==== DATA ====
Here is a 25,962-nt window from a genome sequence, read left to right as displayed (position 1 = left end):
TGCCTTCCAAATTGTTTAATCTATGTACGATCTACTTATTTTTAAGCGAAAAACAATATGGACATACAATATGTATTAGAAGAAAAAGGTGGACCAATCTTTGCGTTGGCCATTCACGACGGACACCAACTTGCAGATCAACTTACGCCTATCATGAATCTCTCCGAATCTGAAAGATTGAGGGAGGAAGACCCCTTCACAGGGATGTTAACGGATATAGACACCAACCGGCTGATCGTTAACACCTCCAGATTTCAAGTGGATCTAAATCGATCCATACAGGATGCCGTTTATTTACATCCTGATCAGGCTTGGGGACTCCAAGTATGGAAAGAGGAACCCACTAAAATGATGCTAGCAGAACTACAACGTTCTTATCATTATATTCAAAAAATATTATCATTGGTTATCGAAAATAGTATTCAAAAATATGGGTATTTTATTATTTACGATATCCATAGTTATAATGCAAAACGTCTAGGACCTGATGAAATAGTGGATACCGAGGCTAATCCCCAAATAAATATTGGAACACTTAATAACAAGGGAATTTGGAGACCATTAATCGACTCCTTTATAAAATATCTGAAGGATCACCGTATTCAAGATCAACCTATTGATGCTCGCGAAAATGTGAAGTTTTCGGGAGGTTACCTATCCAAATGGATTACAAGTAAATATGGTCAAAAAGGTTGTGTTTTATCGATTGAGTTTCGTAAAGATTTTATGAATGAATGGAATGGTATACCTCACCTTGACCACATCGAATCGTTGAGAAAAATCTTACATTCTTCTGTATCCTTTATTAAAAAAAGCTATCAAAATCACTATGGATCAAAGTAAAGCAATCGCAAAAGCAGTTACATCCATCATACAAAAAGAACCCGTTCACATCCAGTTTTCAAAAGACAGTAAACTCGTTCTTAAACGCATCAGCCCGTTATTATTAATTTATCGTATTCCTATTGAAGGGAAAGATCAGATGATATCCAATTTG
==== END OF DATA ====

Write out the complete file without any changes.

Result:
Here is a 25,962-nt window from a genome sequence, read left to right as displayed (position 1 = left end):
TGCCTTCCAAATTGTTTAATCTATGTACGATCTACTTATTTTTAAGCGAAAAACAATATGGACATACAATATGTATTAGAAGAAAAAGGTGGACCAATCTTTGCGTTGGCCATTCACGACGGACACCAACTTGCAGATCAACTTACGCCTATCATGAATCTCTCCGAATCTGAAAGATTGAGGGAGGAAGACCCCTTCACAGGGATGTTAACGGATATAGACACCAACCGGCTGATCGTTAACACCTCCAGATTTCAAGTGGATCTAAATCGATCCATACAGGATGCCGTTTATTTACATCCTGATCAGGCTTGGGGACTCCAAGTATGGAAAGAGGAACCCACTAAAATGATGCTAGCAGAACTACAACGTTCTTATCATTATATTCAAAAAATATTATCATTGGTTATCGAAAATAGTATTCAAAAATATGGGTATTTTATTATTTACGATATCCATAGTTATAATGCAAAACGTCTAGGACCTGATGAAATAGTGGATACCGAGGCTAATCCCCAAATAAATATTGGAACACTTAATAACAAGGGAATTTGGAGACCATTAATCGACTCCTTTATAAAATATCTGAAGGATCACCGTATTCAAGATCAACCTATTGATGCTCGCGAAAATGTGAAGTTTTCGGGAGGTTACCTATCCAAATGGATTACAAGTAAATATGGTCAAAAAGGTTGTGTTTTATCGATTGAGTTTCGTAAAGATTTTATGAATGAATGGAATGGTATACCTCACCTTGACCACATCGAATCGTTGAGAAAAATCTTACATTCTTCTGTATCCTTTATTAAAAAAAGCTATCAAAATCACTATGGATCAAAGTAAAGCAATCGCAAAAGCAGTTACATCCATCATACAAAAAGAACCCGTTCACATCCAGTTTTCAAAAGACAGTAAACTCGTTCTTAAACGCATCAGCCCGTTATTATTAATTTATCGTATTCCTATTGAAGGGAAAGATCAGATGATATCCAATTTG